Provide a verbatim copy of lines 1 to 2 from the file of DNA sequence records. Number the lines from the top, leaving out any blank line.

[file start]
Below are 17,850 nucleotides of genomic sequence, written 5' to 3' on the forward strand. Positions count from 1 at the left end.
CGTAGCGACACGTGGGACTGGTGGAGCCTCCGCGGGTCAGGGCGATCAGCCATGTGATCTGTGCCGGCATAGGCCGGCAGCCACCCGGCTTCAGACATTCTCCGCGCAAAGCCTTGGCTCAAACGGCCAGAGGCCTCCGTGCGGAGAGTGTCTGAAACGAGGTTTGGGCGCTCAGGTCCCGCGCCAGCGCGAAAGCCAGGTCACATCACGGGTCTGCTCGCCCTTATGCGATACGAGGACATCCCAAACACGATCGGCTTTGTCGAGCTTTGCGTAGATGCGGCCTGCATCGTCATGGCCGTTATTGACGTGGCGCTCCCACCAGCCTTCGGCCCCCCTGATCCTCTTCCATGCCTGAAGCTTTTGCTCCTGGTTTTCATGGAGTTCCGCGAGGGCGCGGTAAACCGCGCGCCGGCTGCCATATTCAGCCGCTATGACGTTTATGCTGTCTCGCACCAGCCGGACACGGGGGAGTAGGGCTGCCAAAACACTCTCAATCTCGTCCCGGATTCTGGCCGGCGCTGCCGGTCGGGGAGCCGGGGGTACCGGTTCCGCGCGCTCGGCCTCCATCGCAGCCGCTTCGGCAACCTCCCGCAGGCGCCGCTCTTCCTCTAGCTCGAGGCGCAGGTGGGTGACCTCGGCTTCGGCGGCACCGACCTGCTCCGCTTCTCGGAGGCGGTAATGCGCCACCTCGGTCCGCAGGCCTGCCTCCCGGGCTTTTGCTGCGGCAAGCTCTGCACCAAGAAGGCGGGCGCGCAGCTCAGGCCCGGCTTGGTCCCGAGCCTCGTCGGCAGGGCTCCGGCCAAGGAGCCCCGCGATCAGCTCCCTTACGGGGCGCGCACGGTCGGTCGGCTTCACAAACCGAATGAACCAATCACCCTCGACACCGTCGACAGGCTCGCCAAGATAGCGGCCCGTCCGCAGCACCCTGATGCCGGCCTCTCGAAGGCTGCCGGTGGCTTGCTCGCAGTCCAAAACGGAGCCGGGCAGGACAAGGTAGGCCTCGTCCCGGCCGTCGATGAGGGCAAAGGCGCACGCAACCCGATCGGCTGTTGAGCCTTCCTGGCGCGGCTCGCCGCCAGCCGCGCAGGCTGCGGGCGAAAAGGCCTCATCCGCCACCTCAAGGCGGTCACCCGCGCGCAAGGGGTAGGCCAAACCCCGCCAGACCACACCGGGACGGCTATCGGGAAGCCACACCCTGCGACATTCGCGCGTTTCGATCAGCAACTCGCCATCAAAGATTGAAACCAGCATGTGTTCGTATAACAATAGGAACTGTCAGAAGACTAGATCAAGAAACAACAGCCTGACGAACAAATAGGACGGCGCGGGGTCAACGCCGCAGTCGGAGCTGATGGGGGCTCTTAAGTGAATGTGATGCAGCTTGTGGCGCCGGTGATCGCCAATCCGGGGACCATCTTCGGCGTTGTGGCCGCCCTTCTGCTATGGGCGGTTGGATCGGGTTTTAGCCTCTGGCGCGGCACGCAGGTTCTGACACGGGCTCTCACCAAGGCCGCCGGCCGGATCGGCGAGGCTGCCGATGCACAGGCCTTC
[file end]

Below are 17,850 nucleotides of genomic sequence, written 5' to 3' on the forward strand. Positions count from 1 at the left end.
CGTAGCGACACGTGGGACTGGTGGAGCCTCCGCGGGTCAGGGCGATCAGCCATGTGATCTGTGCCGGCATAGGCCGGCAGCCACCCGGCTTCAGACATTCTCCGCGCAAAGCCTTGGCTCAAACGGCCAGAGGCCTCCGTGCGGAGAGTGTCTGAAACGAGGTTTGGGCGCTCAGGTCCCGCGCCAGCGCGAAAGCCAGGTCACATCACGGGTCTGCTCGCCCTTATGCGATACGAGGACATCCCAAACACGATCGGCTTTGTCGAGCTTTGCGTAGATGCGGCCTGCATCGTCATGGCCGTTATTGACGTGGCGCTCCCACCAGCCTTCGGCCCCCCTGATCCTCTTCCATGCCTGAAGCTTTTGCTCCTGGTTTTCATGGAGTTCCGCGAGGGCGCGGTAAACCGCGCGCCGGCTGCCATATTCAGCCGCTATGACGTTTATGCTGTCTCGCACCAGCCGGACACGGGGGAGTAGGGCTGCCAAAACACTCTCAATCTCGTCCCGGATTCTGGCCGGCGCTGCCGGTCGGGGAGCCGGGGGTACCGGTTCCGCGCGCTCGGCCTCCATCGCAGCCGCTTCGGCAACCTCCCGCAGGCGCCGCTCTTCCTCTAGCTCGAGGCGCAGGTGGGTGACCTCGGCTTCGGCGGCACCGACCTGCTCCGCTTCTCGGAGGCGGTAATGCGCCACCTCGGTCCGCAGGCCTGCCTCCCGGGCTTTTGCTGCGGCAAGCTCTGCACCAAGAAGGCGGGCGCGCAGCTCAGGCCCGGCTTGGTCCCGAGCCTCGTCGGCAGGGCTCCGGCCAAGGAGCCCCGCGATCAGCTCCCTTACGGGGCGCGCACGGTCGGTCGGCTTCACAAACCGAATGAACCAATCACCCTCGACACCGTCGACAGGCTCGCCAAGATAGCGGCCCGTCCGCAGCACCCTGATGCCGGCCTCTCGAAGGCTGCCGGTGGCTTGCTCGCAGTCCAAAACGGAGCCGGGCAGGACAAGGTAGGCCTCGTCCCGGCCGTCGATGAGGGCAAAGGCGCACGCAACCCGATCGGCTGTTGAGCCTTCCTGGCGCGGCTCGCCGCCAGCCGCGCAGGCTGCGGGCGAAAAGGCCTCATCCGCCACCTCAAGGCGGTCACCCGCGCGCAAGGGGTAGGCCAAACCCCGCCAGACCACACCGGGACGGCTATCGGGAAGCCACACCCTGCGACATTCGCGCGTTTCGATCAGCAACTCGCCATCAAAGATTGAAACCAGCATGTGTTCGTATAACAATAGGAACTGTCAGAAGACTAGATCAAGAAACAACAGCCTGACGAACAAATAGGACGGCGCGGGGTCAACGCCGCAGTCGGAGCTGATGGGGGCTCTTAAGTGAATGTGATGCAGCTTGTGGCGCCGGTGATCGCCAATCCGGGGACCATCTTCGGCGTTGTGGCCGCCCTTCTGCTATGGGCGGTTGGATCGGGTTTTAGCCTCTGGCGCGGCACGCAGGTTCTGACACGGGCTCTCACCAAGGCCGCCGGCCGGATCGGCGAGGCTGCCGATGCACAGGCCTTC